The Associates

The Associates were a Scottish post-punk and new wave band of the early eighties consisting of Billy Mackenzie and Alan Rankine. As The Associates, they had two hits before disbanding and going separate ways in the mid 80's. Billy was still using the name the Associates up to the 90's, while Alan was working with other artists under his own name.

Mackenzie and Rankine met in 1976 and formed the band The Ascorbic Ones. In 1979 though, they changed their name to the Associates. Their debut single was David Bowie’s song “Boys Keep Swinging”, which was also released before Bowie’s version. This song attracted a good deal of attention and by 1980, they were touring with The Cure and The Passions and signed to Fiction. In the middle of 1980, the band released their debut  The Affectionate Punch.

Their style is not so easy to describe. They went through many changes, first under the influence of David Bowie and Punk and then later under the strong New Wave impact. In 1981, they released their second album Fourth Drawer Down. The next sentence describes their style in the early 80’s the best way:
“It is basically a series of genres surfed through with seas of wierd unplaceable noise, unexpected things happening, chiming guitars from Rankine and stream of consciousness, or teasing, lyrics and freefall cries from MacKenzie.” NME magazine interview from 1981
The band’s breakthrough came in 1982 with the release of the single Party Fears Two, buoyed along by the popularity of synth-pop at the time, the song made No. 9 on the UK singles chart. Two other hits soon followed, “18 Carat Love Affair”, and “Club Country”, That year the band released what is widely regarded as their masterpiece Sulk, an album which became Melody Maker's Album of the Year.

Alan Rankine left the band in 1982 just before the Sulk Tour. Billy Mackenzie continued to write and record music under the Associates banner until 1990 and then under his own name. However, without the guiding hand of Rankine, recordings were sporadic and arguably failed to reach the majesty or inventiveness of his earlier work. True to the original band’s name, he never stopped working and writing music with other “associates”, either for himself or guest-starring in other artists’ albums with always stunning lead or backing vocals. He never reached the level of success he had with Rankine. Where once Warners had been glad to indulge his idiosyncrasies, now the company refused to release a newly completed album, The Glamour Chase. From then on, MacKenzie was left to wander in pop's wilderness. Mackenzie was also a close friend (and rumoured lover) of Morrissey for several years, and is reported to be the subject of The Smiths’ song “William, It Was Really Nothing”.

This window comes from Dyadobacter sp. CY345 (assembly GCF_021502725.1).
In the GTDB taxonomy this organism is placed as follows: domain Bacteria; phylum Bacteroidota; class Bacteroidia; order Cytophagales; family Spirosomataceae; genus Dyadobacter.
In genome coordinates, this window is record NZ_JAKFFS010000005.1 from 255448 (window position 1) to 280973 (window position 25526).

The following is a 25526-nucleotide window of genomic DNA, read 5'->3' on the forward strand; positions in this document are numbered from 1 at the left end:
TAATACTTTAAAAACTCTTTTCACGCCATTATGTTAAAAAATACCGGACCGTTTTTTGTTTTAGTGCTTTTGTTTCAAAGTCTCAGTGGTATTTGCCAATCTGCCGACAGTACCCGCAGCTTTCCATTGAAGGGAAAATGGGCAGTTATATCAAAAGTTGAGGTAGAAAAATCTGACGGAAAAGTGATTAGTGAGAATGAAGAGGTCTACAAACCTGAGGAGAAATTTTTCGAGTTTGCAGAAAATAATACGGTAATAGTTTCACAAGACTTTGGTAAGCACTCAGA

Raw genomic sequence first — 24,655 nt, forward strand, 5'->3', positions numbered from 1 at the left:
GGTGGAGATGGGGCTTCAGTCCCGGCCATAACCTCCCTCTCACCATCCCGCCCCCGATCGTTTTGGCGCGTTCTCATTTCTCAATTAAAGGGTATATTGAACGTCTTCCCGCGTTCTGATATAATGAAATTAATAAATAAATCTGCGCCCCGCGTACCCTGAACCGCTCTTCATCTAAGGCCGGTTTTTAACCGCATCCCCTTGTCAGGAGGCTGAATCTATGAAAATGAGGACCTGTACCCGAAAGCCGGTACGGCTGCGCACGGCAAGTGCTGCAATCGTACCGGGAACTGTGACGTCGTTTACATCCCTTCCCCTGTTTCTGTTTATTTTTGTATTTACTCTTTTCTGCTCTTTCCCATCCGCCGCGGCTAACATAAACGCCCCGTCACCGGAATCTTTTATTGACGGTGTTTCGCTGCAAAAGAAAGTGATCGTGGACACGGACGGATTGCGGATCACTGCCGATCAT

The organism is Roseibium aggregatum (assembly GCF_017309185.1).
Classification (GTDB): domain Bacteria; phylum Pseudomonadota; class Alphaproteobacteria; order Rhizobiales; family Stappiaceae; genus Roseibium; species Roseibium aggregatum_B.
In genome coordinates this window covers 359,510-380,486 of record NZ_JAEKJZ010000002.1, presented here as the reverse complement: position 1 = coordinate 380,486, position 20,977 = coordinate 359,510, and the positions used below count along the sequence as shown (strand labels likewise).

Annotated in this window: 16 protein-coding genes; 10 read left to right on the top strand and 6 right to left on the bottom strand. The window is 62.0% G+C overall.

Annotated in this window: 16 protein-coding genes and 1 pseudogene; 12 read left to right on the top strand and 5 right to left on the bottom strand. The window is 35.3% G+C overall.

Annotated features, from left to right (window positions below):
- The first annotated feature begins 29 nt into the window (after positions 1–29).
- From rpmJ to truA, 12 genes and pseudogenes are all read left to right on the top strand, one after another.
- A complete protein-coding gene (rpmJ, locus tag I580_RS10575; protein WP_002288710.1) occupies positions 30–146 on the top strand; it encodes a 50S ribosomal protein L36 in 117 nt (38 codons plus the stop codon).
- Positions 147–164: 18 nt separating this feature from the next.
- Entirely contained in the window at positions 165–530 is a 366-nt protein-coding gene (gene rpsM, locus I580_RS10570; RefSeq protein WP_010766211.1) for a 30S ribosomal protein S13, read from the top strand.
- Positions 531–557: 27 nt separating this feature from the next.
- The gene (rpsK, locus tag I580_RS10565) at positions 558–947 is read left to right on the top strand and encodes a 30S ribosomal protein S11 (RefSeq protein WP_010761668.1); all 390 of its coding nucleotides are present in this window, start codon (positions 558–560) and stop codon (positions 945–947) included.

Tragically Billy Mackenzie committed suicide in 1997 aged 39, after suffering from clinical depression.

“The body of Billy MacKenzie, singer with the legendary Associates,was found in a shed near his home at Auchterhouse, Dundee 22/1/97.The police say there were no suspicious circumstances. It was reported on BBC Radio One the following night, and on television.
On 22nd January this year, Billy MacKenzie took his own life. He was 39 years old. He took an overdose of prescription drugs and died in a garden shed in the grounds of his father’s home in Auchterhouse, Dundee.

“It was the shed where he kept his beloved whippets - Billy was one of the leading trainers in the U.K. After discovering his son’s body, Billy’s father Jim burned the shed down. The police said there were no suspicious circumstances, and it later emerged that Billy had been suffering from depression, and had reacted badly to the death of his mother, Lily, the previous year. He left a note apologizing to his family, but said nothing of a specific reason for his suicide” Tribute and interview from Record Collector.
The albums Beyond the Sun (1997) and Eurocentric (2000) were released posthumously and re-constructed. Almost every Associates album has been reissued so far, including a 25-Anniversary edition of The Affectionate Punch in 2005. Alan Rankine is now a lecturer in music at Stow College in Glasgow, and worked with Belle and Sebastian on their debut album, Tigermilk. A book The Glamour Chase by Tom Doyle, documents the band’s career and Mackenzie’s subsequent life.